Renaud Lavillenie slammed the lack of respect from the home crowd at Rio 2016 after he was beaten to the pole vault title by Brazil's Thiago Braz da Silva.
The Frenchman, who took gold in 2012, was jeered as he suffered a shock loss to the 22-year-old, who left it late in a rain-delayed competition to triumph with an Olympic record mark of 6.03 metres - the first time he had cleared 6m.
"It is the first time I saw this kind of crowd, I have competed in many, many competitions, in many, many countries and it is the first time everyone is against not only me, but all the pole vaulters apart from the Brazilian," said Lavillenie.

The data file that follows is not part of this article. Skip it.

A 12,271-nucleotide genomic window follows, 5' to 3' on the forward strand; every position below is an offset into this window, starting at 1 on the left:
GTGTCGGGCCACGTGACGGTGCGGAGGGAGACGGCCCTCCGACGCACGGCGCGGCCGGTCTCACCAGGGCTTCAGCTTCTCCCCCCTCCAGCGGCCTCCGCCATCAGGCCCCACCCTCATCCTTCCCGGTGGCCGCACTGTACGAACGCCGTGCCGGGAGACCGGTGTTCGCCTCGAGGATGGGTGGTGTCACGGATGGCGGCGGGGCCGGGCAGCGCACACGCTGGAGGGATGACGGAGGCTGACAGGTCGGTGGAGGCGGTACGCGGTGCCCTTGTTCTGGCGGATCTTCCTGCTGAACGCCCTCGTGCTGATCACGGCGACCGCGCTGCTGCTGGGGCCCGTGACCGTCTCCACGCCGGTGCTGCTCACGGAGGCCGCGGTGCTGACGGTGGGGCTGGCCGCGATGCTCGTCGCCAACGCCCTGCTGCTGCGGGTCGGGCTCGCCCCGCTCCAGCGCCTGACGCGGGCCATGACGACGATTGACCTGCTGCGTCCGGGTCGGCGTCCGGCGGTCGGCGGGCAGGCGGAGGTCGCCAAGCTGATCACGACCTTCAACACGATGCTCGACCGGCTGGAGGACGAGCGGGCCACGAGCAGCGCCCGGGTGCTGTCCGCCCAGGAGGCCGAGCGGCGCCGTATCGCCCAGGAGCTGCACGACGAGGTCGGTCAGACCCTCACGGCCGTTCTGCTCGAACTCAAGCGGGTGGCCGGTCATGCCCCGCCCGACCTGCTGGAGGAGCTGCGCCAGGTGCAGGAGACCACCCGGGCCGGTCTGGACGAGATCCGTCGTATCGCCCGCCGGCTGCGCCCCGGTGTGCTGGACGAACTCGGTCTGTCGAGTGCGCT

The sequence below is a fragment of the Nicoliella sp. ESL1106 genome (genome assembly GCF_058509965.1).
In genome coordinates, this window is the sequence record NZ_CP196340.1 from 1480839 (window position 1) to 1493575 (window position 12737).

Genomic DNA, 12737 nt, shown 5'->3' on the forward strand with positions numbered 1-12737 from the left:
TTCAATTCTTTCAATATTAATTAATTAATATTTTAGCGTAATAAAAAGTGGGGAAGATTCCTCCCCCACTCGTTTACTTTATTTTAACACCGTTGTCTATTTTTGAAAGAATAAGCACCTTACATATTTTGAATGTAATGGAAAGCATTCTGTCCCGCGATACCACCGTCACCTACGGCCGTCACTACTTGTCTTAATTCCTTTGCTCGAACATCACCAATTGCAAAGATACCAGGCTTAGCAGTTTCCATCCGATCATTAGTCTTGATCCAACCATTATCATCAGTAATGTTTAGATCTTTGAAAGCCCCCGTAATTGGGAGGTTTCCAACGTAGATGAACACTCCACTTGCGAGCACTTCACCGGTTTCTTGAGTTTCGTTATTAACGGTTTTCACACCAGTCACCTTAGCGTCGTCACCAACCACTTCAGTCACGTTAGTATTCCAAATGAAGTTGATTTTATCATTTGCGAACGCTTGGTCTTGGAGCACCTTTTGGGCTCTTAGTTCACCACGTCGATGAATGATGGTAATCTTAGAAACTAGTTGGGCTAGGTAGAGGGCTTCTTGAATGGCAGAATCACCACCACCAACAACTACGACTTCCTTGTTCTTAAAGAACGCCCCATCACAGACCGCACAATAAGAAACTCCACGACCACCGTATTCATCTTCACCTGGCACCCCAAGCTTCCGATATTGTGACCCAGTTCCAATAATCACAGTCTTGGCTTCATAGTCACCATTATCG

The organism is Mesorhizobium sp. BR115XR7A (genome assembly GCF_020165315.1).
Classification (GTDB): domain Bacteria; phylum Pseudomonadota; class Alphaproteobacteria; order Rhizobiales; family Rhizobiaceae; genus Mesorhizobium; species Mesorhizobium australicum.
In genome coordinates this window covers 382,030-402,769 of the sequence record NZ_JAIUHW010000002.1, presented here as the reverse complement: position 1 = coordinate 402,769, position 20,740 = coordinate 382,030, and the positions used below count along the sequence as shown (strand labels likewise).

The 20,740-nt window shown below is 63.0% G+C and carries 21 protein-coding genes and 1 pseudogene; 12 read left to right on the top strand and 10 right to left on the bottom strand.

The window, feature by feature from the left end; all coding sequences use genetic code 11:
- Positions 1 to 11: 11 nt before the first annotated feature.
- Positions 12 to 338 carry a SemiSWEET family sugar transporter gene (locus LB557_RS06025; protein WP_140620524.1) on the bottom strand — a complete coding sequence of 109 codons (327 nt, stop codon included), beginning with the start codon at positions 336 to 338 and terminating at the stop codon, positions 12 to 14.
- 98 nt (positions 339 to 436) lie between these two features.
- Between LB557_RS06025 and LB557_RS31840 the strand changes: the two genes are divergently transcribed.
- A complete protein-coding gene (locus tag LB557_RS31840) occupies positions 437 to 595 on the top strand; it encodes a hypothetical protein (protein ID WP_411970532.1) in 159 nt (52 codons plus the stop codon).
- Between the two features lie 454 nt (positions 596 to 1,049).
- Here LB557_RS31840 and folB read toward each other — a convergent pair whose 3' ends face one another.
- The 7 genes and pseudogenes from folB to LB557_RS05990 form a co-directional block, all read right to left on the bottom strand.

"There is no respect, there is no fair play. If we have no respect in the Olympics, where can we have have it?
"I am very, very sad and disappointed about the Brazilian public which was in the stadium."
Lavillenie apologised in his media conference for having earlier said that no such behaviour had been seen at an Olympics since the treatment American sprinter Jesse Owens received at Berlin 1936.
Da Silva's victory gave Brazil their first gold in the track and field at this year's Games and he sympathised with Lavillenie.
He said: "I tried to help him, to say to the people 'calm'. I think this helped a little bit, but I understand the people from Brazil, they want the guy from Brazil to win.
"They cannot control their emotions you know. I tried just to do my best and not think about Lavillenie or other people."